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MTV Interview with Charlie Weber

Peter Barell
Staff Writer

Television star Charlie Weber makes a splash in the new MTV series Underemployed. One year after graduation, a group of college friends face the harsh realities of the “real world.” This very relevant show chronicles the not-so-easy path to success in our world today. In the role of the advertising heavyweight Todd, Weber is a challenge for a new unpaid intern named Daphne (Sarah Habel).

Weber has had starring roles in shows such as Buffy the Vampire Slayer, Bones, CSI Miami, and CSI New York. The Pioneer had the chance to interview Weber and discuss his role, the “real world,” and the entertainment industry. Underemployed premiered on October 16th.

Follow Charlie on Twitter @TheCharlieWeber.

The Pioneer (TP): How did you become involved with Underemployed?
Charlie Weber (CW): I went to read for the role of Todd. If I’m not mistaken, they shot the pilot about a year before with a different actor in that role, and some piece or another didn’t seem to fit. I’m someone they looked at for the role and fortunately I got it, which was great, but then I had to fly to Chicago almost immediately. I think I got the role on a Thursday and production began on that Monday. So I didn’t have much time, I pretty much had to pack and go, but I didn’t mind. It was a great experience.

TP: What can you tell us about your role as Todd?
CW: It fit in nicely and timely. I’m in a part of my career where it is a very appropriate role age-wise. It is a fun experience. I am just now at the forefront of playing roles of grownups with real jobs. It was a real cool experience. I usually play, you know, I’ve been in a lot of sci-fi, or I’m a drifter, or a musician. And this is a guy who has a real job and a life and an apartment so it was kind of cool to delve into that. You play him for the entire season and let that arc unfold.

TP: How can you relate to this character?
CW: I think I relate to him more on a sentimental level. He’s a guy that cares about is job and is at the office a lot and it’s a huge part of his life. I can’t say the same of myself, as far as that, but I think I understood him more than anything on an emotional level and the way he felt about other people, and the way he handled himself emotionally and his availability emotionally.

TP: Every year, college students find themselves struggling to make it in the “real world” much like the characters on the show. What message does the show give to students who may be struggling in the “real world”?
CW: I think a real positive one in the sense that, yes, it’s a struggle, but these people all sort-of don’t lose sight of what matters to them, their friends, their lives, and their personal relationships. They all are just finding their way and that’s sort of an interesting, when you are young and just getting out into the real world, you want to just take it all on at once, but sometimes you have to just step back and let it unfold a bit. So I think it is a nice, cool, positive message. Not to say hope, but certainly not to stress about it and just let [life] come.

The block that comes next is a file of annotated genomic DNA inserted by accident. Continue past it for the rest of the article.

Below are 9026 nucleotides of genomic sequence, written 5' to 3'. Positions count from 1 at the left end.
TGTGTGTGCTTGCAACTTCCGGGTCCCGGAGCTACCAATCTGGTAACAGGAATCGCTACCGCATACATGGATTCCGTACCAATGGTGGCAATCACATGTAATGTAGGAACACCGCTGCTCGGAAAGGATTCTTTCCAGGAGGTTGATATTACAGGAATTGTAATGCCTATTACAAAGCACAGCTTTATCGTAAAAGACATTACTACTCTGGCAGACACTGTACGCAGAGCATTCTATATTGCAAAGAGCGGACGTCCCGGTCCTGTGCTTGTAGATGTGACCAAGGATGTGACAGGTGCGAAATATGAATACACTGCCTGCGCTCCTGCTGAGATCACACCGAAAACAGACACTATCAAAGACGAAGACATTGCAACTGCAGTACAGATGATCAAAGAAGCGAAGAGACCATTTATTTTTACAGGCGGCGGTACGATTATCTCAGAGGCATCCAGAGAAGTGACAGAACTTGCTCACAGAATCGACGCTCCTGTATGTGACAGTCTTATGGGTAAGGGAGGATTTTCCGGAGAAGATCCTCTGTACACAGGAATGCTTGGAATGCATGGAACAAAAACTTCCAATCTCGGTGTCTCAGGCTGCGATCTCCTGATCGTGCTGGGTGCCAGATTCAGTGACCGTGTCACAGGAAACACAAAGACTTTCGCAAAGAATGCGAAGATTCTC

TP: Do you have a personal message to those who may be struggling, especially college students who are just coming out and trying to find jobs in any field?
CW: If anyone were to ask that, I would just say to hang in there. Like I said, it’s not all going to happen at once. You’re not going to be the head of a company on your first day and sometimes you’ve got to start at the bottom and sometimes you have to take a job that you don’t like in the meantime. I mean, we’ve all been there. Even in my line of work there are peaks and valleys and you have to just ride out the hard times and let the good ones come.

TP: Do you have any advice for aspiring actors or people looking to get into the entertainment industry?
CW: For any, and this is advice that I’ve heard from actors that I admired when I was younger, something that I heard a lot that I really think is true, is that you kinda need to stay true to yourself and bring yourself to a role when you audition for it or do it, because in the end of the day there are so many actors, and that’s the one unique thing that you will always have, yourself, and to just not try to conform to what others may want to see, but to do what you think is cool and interesting and see who responds to it.

TP: When acting, you have to build up chemistry with others, especially as a collaborator in order to be successful. Can you tell us about chemistry building?
CW: I think for me, I like to see what’s there naturally and try to build on that. See where you get along with people and similar ideas that you have. Sort of just get to know people. Like, over the course of this season of Underemployed, I worked a lot with the actress Sarah Habel, who plays Daphne, and we had a really nice chemistry. She’s a very cool person, and over the course of the season, it became almost effortless to do our scenes together. It was a nice automatic chemistry that we then had to build on. And then creatively working with [Executive Producer] Craig Wright was a real joy for me because he’s kind of a sentimental guy in the way that he writes and I really respond to that, and after a while he could just convey something with just a word because we’d worked together so closely for so long at that point.

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